Help others when you can, but not at the expense of making your situation worse. A simple way to decide who to help and when it might be wrong to offer assistance is to consider these three key elements.

·        Evaluate Relationship-
First determine your level of relationship to the people in need. Begin with ‘self-care’ and practice the steps to keep yourself safe in the recovery and rebuilding process. If you get seriously hurt trying to help someone else, you haven’t really helped anyone and in fact may make a bad situation much worse for everyone. Once you know you are safe and stable, then reach out to offer help your closest relationships, which are usually the people you live with or around. This includes your family, children, partner, elder adults who may live with or near you and your friends. Not everyone outside of your closest ‘circle’ may need your help or assistance, but it’s wise to ask them just in case.
Once you get past those closest to you, then you can reach out to offer assistance to those in need you may know of in your neighborhood, community or workplace. After you are able to help the people at that level of relationship, then you can reach out to those you may be less connected to in your community, state or region of the country. Everyone has needs, and it is for certain everyone affected by the disaster will need some level of help to get through this storm recovery process. ‘Lone rangers’ wear out fast and eventually can’t help anyone, so help others when you can and allow them to help you as the level of relationship might offer. Allowing them to help you creates a greater sense of relationship and connection which makes you both stronger now and in the years to come.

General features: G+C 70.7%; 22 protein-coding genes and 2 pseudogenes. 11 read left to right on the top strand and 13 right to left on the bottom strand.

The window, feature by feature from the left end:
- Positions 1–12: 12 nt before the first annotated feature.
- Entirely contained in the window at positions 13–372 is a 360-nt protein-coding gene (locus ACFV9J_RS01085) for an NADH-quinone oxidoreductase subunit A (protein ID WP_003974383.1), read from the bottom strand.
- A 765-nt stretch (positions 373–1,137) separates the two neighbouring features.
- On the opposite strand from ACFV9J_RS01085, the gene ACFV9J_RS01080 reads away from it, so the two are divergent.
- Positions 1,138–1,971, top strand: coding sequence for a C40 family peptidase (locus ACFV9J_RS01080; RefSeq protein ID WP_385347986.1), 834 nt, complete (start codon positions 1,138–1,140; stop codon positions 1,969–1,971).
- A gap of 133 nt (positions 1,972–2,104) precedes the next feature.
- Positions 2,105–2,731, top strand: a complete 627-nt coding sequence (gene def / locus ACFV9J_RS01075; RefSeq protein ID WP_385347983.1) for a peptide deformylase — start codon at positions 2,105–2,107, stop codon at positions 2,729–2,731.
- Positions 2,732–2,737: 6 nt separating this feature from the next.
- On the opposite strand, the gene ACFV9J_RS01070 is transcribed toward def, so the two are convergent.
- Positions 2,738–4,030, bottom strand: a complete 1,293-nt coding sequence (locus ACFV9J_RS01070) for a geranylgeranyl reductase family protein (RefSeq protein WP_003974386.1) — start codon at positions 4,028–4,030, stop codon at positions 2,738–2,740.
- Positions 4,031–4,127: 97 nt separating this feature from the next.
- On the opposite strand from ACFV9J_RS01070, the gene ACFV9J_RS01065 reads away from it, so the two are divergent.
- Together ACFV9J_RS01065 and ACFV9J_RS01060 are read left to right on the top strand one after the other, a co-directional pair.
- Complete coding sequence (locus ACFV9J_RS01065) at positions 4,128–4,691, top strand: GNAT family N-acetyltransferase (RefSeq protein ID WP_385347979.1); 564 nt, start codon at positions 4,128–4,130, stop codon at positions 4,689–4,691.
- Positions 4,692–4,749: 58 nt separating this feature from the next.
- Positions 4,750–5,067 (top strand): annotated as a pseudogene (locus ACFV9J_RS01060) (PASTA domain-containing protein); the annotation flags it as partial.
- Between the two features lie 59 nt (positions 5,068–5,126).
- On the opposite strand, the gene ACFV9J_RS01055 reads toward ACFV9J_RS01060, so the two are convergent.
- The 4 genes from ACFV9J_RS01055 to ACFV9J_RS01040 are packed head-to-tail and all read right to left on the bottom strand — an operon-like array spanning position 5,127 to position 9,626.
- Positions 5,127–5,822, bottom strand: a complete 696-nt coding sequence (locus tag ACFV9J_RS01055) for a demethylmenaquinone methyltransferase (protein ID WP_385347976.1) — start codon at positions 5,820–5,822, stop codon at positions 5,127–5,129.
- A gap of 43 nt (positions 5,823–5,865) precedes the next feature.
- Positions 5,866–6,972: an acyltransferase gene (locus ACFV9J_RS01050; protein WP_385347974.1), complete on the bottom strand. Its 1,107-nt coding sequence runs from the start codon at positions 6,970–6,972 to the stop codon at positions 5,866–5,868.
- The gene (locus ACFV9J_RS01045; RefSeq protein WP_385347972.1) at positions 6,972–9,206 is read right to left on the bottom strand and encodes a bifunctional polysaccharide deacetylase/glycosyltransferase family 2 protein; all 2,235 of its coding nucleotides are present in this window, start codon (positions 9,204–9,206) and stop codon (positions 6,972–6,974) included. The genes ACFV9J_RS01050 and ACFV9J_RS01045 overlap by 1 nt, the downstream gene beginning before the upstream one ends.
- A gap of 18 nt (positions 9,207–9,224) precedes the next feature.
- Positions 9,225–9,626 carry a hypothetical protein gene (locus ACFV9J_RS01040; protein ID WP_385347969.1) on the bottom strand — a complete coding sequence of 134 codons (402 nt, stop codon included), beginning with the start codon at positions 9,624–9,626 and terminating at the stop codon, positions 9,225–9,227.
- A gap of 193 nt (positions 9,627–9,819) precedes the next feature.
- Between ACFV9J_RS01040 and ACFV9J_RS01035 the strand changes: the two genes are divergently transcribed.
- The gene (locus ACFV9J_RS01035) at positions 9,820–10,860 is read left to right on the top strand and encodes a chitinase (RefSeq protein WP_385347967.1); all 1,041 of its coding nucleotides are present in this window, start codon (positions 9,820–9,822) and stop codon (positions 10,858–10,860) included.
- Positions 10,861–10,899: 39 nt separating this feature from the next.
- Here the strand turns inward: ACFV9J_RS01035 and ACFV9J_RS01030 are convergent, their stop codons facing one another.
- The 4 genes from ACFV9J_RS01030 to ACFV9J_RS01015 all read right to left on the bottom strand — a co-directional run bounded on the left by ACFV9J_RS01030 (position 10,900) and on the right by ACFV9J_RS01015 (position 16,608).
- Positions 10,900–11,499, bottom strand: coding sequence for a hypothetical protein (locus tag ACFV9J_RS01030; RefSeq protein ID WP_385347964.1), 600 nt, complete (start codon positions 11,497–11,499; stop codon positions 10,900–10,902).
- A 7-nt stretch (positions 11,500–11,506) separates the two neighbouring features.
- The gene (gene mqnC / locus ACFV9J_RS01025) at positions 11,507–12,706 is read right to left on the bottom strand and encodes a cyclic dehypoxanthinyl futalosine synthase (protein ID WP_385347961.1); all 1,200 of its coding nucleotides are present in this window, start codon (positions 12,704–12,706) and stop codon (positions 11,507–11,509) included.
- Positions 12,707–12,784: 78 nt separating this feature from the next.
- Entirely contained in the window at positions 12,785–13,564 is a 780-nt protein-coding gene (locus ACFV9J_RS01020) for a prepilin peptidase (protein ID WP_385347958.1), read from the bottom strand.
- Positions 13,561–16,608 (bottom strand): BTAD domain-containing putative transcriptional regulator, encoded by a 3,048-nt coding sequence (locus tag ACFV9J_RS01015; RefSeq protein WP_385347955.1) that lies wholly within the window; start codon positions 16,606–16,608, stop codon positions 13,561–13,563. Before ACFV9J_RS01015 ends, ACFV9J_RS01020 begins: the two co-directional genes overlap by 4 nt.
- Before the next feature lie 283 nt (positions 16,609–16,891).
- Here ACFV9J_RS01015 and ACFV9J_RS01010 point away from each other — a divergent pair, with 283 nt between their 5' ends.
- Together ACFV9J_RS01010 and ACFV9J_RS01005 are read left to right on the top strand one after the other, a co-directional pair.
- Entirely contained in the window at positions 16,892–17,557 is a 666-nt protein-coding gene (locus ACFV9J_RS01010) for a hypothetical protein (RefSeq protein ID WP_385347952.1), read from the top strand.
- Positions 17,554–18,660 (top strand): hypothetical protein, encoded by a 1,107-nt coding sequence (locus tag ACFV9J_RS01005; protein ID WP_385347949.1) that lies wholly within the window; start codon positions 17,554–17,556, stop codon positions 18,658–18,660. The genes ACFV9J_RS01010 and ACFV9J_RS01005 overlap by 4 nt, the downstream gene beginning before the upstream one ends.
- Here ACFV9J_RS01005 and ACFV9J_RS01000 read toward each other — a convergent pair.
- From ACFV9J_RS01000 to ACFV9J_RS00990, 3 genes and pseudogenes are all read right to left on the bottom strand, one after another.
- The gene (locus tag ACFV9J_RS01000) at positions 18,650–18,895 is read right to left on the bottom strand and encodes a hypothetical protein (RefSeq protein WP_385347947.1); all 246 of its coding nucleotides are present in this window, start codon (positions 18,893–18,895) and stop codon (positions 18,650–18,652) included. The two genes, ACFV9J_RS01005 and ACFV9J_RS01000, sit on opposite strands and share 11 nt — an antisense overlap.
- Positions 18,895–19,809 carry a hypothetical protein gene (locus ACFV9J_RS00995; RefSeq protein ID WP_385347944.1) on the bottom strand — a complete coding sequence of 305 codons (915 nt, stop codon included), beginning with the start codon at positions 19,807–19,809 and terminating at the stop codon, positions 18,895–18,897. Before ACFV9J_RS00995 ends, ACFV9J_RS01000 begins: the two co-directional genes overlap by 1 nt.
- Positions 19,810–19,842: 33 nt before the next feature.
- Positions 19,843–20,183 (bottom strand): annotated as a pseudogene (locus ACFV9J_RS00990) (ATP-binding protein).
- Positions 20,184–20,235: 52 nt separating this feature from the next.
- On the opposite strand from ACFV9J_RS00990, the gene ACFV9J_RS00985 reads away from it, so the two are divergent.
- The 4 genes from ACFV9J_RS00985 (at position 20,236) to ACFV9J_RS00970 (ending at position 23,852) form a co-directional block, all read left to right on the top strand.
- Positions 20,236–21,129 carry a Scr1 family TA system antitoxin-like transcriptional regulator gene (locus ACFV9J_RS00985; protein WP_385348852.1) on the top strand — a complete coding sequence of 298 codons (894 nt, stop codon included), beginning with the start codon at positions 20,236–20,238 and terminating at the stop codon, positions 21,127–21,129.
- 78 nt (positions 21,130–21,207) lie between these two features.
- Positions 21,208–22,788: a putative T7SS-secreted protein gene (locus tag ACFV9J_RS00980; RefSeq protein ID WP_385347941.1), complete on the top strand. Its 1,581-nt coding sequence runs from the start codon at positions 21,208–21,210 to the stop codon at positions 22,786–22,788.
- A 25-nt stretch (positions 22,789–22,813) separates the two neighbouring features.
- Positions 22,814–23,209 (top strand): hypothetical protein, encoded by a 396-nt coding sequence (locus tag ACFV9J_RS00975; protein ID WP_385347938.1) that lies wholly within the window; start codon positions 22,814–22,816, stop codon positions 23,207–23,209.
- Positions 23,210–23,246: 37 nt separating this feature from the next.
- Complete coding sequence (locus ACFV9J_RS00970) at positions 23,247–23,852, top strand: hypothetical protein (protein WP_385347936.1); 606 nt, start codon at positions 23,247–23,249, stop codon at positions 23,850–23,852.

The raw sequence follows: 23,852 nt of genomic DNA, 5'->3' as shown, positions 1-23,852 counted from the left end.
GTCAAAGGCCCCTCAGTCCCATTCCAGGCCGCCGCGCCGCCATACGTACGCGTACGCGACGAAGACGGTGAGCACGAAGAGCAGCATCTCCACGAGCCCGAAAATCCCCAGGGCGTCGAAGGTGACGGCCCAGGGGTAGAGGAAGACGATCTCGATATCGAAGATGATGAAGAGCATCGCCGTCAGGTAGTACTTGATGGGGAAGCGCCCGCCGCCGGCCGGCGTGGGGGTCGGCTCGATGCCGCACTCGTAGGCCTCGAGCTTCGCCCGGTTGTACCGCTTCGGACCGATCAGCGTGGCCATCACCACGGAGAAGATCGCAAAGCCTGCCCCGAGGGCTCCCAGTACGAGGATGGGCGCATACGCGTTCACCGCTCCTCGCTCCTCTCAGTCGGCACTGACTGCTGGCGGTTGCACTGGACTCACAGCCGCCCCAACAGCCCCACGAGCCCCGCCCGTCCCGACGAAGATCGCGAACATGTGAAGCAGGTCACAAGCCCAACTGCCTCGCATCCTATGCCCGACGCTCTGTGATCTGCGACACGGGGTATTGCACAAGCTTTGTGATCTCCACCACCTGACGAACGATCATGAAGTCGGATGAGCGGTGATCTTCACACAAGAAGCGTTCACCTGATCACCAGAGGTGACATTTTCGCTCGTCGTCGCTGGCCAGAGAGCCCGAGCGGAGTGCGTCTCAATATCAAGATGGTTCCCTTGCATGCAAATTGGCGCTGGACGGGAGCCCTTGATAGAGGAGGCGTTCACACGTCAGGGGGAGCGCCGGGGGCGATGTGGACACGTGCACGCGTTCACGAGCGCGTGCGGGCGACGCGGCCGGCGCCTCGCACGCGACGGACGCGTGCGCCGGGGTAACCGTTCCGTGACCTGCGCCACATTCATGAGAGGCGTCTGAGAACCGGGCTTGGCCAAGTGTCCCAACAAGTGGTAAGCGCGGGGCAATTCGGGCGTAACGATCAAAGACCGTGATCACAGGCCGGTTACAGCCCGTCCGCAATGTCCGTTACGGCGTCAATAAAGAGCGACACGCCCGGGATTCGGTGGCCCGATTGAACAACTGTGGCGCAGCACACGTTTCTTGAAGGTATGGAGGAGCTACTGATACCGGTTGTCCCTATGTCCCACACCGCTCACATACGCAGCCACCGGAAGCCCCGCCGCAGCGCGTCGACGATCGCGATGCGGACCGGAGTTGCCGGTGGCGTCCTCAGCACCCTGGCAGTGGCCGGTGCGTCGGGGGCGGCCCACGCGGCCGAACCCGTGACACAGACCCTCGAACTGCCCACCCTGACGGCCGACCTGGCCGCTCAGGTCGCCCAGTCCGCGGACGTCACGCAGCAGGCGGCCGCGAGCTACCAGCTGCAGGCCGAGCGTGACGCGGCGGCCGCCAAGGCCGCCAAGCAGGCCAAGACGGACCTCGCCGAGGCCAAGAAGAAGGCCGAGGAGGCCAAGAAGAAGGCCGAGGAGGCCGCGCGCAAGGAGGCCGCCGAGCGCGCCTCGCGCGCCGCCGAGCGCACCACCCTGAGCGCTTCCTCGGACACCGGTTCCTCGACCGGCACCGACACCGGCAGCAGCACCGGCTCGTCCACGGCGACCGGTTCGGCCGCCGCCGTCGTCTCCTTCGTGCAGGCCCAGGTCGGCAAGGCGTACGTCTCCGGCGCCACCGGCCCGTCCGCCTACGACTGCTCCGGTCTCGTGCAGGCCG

·        Measure Resources-
If you are attempting to reach out to help others, you need to first evaluate what resources you have to work with. These are the very limited supplies of time, energy people and money. Most people need to maintain responsibility to the important elements of their jobs no matter what the storm damage may have done to their place of business. If you are in a situation that requires a 40 hour week commitment during the storm rebuilding process, you will may very limited supplies of time and energy at the end of the day to help others in need. Wise financial planning may have given you a financial nest egg, but no one has enough money to solve all the crisis events in our world. If you don’t have the resources of time, energy, people and money to responsibly care for you and those who depend on you, it is not wise to spend those limited resources on strangers. Don’t let the crisis events of others in desperate situations you may see in a television commercial get in the way of caring for those closest to you. As you wisely manage your home resources in connection to your circle of closest friends and family members – everyone can grow stronger after the storm.